The young woman, in her mid twenties had never (that is correct, never) been in a kayak, yet she didn't hesitate to take part in what you will read here. It was my humble honor to have been present and to have assisted her only with words during her ordeal and triumph.
After dressing in borrowed clothes (thanks, JB, for the farmer Jane), and outfitting her with a heavy paddle and a boat (that is actually for sale), the hull was taken to the lake at the infamous and dreaded South Shore launch area where such greats as JB, Sherri M, Bob B, Greg F, Jennifer F, Jeff, Sue, Leslie, Joel and so many other greats have gone before (but, once again, I digress).
After the briefest of instructions, she was in the boat...just like that, as if she had done it a millioin times before. With relaxed determination on her face, she was pushed into the unforgiving (and sometimes highly polluted) waters, and the first picture was captured for the Historical Society's archieves:

As near as I can recall (you can imagine how excited I was at this point), I only gave her a few very basic tips, and she was off. I mean, she was paddling with the highly difficult and coveted forward stroke. Another picture saves the moment for history:

Well, dear reader, I will spare you all the exhausting excitement that followed, but know that in the next several moments this young person paddled (in, remember, those threatening conditions) that boat forward, then backward, then sideways. Before this historical event was over, she was doing sweep strokes. Yes, sweep strokes.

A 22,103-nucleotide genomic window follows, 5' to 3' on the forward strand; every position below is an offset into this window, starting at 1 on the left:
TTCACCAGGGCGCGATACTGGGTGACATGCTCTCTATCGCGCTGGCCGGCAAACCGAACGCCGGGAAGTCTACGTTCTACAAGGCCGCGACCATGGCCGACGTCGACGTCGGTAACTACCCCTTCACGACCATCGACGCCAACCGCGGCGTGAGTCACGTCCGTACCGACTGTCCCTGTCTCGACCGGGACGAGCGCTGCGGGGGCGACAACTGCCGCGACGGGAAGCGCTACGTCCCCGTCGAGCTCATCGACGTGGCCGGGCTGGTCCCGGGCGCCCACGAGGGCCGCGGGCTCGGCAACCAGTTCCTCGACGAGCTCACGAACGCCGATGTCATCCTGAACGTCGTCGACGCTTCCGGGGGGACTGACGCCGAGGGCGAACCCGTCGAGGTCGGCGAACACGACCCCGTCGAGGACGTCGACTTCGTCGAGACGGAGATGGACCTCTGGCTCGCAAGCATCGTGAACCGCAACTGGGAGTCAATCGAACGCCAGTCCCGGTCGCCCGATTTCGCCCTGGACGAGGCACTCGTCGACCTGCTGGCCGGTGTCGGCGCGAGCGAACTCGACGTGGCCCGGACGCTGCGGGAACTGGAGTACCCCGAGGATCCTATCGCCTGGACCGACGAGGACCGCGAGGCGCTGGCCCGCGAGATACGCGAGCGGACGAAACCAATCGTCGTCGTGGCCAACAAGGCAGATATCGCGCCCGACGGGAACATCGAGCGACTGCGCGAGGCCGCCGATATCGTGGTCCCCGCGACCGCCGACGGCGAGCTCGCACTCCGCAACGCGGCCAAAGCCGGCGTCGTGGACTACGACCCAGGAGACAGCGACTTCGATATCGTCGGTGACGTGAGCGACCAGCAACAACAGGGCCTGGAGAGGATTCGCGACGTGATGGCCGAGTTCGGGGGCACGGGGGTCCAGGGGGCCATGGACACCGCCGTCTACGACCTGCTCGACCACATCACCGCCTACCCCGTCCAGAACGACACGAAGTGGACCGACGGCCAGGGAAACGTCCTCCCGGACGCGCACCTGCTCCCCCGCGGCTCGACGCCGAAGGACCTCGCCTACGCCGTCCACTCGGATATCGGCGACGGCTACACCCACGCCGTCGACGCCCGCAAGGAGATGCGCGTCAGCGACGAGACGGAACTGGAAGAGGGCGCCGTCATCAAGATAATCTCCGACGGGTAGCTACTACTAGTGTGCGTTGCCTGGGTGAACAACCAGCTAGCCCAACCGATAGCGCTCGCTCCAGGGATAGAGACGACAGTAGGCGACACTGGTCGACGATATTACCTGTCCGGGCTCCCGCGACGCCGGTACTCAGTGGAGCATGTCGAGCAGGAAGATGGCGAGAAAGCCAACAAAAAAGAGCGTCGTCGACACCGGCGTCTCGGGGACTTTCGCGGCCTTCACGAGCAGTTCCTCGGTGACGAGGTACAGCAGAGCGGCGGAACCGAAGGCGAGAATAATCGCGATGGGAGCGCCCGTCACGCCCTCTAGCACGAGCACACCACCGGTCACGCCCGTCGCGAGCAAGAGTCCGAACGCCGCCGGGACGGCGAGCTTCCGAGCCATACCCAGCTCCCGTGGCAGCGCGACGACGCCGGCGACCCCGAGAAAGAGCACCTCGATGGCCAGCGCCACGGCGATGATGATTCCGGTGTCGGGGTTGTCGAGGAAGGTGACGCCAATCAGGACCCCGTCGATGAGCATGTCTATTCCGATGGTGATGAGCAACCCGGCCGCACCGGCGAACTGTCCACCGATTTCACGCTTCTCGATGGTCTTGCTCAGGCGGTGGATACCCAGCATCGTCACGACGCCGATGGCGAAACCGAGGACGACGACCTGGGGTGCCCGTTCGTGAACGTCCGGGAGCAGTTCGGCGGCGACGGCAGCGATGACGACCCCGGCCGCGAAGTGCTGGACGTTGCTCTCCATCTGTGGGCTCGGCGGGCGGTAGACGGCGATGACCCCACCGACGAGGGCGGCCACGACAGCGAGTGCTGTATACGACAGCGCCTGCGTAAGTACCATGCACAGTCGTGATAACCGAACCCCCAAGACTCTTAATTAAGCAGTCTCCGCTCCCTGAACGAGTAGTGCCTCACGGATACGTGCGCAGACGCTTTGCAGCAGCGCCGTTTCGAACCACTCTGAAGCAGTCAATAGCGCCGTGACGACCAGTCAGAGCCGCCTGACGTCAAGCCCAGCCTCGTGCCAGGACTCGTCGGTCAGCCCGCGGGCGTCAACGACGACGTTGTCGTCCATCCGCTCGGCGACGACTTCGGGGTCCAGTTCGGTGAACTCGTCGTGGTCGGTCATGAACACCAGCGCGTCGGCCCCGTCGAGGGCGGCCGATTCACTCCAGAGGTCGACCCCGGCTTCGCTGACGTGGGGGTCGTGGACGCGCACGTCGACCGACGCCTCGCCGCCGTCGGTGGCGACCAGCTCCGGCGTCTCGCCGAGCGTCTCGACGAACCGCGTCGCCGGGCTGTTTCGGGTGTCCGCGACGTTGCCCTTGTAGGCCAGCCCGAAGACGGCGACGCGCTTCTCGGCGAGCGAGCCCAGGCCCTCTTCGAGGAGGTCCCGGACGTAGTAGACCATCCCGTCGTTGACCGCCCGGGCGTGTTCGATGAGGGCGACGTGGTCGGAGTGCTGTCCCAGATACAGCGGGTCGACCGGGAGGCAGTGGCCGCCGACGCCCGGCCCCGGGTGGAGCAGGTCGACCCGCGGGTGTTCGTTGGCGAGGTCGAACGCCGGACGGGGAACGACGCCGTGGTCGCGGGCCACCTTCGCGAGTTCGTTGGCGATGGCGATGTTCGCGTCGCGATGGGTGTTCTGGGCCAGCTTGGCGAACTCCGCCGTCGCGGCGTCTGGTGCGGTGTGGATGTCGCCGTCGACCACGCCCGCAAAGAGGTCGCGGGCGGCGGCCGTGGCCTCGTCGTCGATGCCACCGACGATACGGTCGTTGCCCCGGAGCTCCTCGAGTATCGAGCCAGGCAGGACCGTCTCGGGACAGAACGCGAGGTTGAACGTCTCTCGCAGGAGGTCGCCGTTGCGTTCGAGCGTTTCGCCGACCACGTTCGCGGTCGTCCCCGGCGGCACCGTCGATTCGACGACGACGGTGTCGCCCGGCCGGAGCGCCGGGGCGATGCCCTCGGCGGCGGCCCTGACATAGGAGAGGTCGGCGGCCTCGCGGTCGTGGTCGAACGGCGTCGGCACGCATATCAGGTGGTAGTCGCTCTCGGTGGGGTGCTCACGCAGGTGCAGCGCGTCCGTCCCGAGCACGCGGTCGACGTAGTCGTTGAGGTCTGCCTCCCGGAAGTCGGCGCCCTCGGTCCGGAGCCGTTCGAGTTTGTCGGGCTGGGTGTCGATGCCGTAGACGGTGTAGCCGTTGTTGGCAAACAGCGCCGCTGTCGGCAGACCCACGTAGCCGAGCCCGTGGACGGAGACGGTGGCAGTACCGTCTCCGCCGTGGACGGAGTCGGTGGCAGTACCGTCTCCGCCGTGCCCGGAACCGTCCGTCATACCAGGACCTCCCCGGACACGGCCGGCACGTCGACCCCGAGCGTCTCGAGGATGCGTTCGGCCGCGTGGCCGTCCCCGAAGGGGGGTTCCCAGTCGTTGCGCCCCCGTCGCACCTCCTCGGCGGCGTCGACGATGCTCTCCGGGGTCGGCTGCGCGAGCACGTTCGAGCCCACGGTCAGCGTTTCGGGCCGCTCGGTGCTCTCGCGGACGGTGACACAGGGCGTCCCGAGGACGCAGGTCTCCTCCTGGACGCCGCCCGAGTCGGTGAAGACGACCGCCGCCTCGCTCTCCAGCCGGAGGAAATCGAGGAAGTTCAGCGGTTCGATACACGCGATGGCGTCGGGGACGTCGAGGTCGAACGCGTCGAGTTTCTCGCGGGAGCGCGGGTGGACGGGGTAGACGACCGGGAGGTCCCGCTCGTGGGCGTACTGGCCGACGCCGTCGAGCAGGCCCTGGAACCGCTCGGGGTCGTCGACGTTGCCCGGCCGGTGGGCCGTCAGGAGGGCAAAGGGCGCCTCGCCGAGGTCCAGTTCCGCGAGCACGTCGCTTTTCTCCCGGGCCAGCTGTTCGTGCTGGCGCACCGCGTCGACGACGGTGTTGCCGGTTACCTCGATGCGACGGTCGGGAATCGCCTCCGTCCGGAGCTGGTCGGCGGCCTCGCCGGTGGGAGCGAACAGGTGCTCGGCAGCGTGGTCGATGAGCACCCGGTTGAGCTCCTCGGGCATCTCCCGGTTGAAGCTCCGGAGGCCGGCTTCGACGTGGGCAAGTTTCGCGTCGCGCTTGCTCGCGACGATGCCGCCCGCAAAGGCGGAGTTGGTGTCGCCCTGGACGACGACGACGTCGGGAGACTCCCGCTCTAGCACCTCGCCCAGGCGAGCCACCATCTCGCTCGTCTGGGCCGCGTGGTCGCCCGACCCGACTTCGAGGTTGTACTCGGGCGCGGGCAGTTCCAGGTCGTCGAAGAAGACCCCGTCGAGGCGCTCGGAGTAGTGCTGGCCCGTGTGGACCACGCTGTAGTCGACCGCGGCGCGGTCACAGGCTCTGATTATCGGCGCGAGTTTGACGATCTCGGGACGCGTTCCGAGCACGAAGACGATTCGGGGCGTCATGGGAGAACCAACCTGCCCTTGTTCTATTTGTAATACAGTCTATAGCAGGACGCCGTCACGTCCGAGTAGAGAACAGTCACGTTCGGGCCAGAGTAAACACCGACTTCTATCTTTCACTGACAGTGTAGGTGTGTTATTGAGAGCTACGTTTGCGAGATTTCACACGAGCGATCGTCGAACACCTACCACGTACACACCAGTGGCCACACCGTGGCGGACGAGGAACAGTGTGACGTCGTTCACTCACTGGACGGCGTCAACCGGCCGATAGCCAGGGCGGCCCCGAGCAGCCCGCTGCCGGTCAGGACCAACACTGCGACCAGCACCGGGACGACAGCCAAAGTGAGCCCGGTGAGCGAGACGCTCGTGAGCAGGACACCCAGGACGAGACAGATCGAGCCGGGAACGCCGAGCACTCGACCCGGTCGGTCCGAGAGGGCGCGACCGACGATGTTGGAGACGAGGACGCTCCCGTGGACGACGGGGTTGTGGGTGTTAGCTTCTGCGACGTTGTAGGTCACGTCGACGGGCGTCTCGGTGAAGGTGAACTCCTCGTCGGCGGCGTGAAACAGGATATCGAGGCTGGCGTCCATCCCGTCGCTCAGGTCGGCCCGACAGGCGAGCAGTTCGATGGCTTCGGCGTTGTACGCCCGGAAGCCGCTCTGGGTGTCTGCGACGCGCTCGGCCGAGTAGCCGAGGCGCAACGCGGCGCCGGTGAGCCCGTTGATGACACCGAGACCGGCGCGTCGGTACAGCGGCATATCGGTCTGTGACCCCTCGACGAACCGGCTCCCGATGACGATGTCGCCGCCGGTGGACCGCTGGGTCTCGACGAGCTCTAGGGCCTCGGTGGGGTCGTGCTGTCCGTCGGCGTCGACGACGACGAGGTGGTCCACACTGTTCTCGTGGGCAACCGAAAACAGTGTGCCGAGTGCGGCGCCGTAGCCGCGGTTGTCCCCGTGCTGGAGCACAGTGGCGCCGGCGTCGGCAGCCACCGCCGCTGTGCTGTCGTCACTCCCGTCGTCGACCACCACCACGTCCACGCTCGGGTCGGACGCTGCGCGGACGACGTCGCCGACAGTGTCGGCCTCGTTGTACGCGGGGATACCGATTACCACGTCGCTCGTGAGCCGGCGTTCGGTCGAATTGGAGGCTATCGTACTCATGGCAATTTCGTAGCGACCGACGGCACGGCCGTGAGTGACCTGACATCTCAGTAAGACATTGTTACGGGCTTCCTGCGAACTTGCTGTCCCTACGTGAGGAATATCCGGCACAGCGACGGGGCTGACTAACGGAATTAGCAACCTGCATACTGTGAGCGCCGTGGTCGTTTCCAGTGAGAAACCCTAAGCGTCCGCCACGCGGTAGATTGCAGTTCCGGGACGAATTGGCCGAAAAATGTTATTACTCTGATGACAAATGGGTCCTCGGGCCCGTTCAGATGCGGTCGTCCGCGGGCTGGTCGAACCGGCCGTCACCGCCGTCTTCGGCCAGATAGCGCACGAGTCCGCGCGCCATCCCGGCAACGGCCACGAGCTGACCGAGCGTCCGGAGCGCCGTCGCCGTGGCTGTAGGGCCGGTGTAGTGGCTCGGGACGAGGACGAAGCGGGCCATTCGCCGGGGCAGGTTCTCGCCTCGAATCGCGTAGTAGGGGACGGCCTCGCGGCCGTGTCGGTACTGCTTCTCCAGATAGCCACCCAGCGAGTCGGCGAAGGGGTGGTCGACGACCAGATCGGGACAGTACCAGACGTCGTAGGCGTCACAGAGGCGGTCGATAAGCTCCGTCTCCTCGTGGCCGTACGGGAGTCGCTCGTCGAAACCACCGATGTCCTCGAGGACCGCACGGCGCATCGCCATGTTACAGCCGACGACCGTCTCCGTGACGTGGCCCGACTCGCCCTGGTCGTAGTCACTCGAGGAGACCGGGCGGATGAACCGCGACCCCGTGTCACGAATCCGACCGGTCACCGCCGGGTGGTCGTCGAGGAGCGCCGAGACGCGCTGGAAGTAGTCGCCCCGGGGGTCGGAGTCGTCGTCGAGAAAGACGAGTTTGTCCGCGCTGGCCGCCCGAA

And now you, too, have shared in this historical, once-in-a-lifetime, never-to-be-repeated event. If I have captured the true moment it probably seems as real to you as if you had been there. So, in a way, you have been part of this historical and mind-boggling event: The day my daughter, Tammy, took her first kayak lesson.

Tammy, you padle safe...and have the kayak home by nine.


Monday, June 26, 2006

Greg must be restless and bored this morning.

I've written about Greg before and how he is a can do guy. Well here he is in his basedment where he has taken some plans, some odd pieces of wood and fixings thrown out at his work place and some boards from a box store and about a gazillion hours of putzing until he made another boat. I envy his skills.

And not just a boat like the wooden ones and the skin on frames he's done before. This one is a strip boat with mixed woods and all sorts of details he thought up himself.